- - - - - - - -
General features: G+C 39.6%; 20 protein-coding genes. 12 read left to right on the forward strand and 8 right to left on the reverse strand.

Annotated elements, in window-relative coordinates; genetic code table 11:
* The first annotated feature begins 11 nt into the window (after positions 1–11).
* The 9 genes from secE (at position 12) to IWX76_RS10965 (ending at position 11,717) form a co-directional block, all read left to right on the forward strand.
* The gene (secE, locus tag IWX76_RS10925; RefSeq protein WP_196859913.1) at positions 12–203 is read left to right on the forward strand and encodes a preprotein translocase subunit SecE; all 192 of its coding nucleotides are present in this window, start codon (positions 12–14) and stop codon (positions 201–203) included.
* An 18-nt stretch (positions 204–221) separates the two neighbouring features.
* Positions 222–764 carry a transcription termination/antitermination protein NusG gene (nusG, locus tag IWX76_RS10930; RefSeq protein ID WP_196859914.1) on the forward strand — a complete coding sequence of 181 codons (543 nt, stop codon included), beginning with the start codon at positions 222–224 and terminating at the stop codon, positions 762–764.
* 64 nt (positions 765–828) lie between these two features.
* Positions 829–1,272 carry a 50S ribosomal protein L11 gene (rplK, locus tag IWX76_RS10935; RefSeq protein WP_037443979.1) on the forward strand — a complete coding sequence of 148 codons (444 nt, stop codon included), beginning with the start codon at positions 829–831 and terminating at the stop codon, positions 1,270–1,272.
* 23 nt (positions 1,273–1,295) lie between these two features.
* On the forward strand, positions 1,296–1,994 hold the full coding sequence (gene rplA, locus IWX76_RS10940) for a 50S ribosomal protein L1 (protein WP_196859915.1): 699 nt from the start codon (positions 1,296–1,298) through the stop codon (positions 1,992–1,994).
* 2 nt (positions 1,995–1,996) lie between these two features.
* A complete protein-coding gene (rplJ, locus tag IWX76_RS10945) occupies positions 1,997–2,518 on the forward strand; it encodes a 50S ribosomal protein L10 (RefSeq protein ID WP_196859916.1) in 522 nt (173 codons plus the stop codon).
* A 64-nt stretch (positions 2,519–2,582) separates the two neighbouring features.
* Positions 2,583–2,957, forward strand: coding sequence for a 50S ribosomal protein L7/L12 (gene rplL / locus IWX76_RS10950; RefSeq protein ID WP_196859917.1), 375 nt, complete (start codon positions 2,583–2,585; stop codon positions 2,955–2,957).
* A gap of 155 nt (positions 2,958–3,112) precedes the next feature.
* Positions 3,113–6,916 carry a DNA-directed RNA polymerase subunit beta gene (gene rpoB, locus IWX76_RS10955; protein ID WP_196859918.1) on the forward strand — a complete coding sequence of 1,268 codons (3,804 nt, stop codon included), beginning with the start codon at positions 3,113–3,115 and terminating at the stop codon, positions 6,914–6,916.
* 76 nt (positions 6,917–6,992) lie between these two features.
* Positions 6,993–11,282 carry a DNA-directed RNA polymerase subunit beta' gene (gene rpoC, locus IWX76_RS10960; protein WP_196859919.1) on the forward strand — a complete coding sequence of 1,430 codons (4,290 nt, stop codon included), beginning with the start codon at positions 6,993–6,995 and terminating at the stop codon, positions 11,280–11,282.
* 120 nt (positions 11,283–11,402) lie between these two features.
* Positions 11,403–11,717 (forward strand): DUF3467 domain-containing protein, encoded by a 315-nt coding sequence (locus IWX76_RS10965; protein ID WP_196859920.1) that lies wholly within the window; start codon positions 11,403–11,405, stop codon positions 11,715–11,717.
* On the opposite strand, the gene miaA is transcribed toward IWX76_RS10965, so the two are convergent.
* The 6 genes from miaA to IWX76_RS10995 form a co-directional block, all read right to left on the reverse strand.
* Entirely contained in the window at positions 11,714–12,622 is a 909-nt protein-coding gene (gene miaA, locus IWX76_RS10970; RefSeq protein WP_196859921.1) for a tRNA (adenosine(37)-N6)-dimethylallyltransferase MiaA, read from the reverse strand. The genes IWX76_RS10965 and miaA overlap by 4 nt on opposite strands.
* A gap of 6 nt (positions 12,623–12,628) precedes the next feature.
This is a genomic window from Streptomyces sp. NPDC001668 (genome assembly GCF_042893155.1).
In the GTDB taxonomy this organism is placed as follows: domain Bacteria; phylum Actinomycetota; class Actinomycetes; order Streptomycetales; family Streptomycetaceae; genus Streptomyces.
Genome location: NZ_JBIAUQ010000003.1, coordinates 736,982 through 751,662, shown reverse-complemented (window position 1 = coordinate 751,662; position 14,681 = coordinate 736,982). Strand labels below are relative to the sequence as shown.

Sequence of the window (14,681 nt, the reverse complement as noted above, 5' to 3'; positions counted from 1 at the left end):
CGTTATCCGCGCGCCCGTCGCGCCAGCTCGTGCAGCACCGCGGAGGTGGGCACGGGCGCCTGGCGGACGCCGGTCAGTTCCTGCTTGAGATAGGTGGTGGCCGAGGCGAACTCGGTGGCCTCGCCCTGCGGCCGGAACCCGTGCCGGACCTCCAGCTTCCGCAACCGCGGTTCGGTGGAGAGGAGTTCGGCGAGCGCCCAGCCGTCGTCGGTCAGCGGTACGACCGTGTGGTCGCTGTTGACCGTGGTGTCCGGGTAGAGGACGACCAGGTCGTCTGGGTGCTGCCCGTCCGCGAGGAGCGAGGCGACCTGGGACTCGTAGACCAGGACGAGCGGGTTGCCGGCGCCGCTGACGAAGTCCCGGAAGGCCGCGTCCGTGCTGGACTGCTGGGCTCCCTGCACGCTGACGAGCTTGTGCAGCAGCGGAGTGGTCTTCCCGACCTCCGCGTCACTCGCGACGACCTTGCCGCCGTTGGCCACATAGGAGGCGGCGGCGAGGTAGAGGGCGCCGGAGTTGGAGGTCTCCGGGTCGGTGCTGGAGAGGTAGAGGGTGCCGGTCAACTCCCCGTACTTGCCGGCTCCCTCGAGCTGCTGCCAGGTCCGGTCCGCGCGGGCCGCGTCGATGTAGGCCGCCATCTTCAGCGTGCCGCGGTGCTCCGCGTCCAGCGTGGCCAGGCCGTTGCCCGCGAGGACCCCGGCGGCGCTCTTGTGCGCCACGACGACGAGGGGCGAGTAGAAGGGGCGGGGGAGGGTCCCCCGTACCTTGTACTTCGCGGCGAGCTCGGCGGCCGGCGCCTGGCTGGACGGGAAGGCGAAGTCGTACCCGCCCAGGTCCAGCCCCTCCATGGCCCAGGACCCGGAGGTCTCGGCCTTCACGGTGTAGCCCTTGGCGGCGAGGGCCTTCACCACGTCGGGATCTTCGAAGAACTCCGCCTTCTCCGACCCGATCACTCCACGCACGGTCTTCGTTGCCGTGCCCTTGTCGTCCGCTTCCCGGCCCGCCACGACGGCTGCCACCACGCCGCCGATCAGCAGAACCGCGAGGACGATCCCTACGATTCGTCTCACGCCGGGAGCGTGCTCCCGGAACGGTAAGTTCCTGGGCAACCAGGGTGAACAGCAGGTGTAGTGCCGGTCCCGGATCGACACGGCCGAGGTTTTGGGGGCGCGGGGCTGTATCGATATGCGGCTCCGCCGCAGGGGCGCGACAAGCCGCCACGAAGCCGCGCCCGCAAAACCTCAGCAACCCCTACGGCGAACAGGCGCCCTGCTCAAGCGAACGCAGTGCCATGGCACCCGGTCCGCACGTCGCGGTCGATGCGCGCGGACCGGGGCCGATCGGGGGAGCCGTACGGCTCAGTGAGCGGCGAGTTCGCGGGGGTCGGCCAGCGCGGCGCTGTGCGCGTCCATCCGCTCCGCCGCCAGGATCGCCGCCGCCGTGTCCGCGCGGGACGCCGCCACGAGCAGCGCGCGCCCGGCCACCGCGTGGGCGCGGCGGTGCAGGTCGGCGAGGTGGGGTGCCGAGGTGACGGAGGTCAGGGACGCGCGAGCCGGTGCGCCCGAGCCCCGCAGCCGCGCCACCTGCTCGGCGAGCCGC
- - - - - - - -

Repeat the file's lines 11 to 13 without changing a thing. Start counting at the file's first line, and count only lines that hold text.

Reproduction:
* On the forward strand, positions 1,296–1,994 hold the full coding sequence (gene rplA, locus IWX76_RS10940) for a 50S ribosomal protein L1 (protein WP_196859915.1): 699 nt from the start codon (positions 1,296–1,298) through the stop codon (positions 1,992–1,994).
* 2 nt (positions 1,995–1,996) lie between these two features.
* A complete protein-coding gene (rplJ, locus tag IWX76_RS10945) occupies positions 1,997–2,518 on the forward strand; it encodes a 50S ribosomal protein L10 (RefSeq protein ID WP_196859916.1) in 522 nt (173 codons plus the stop codon).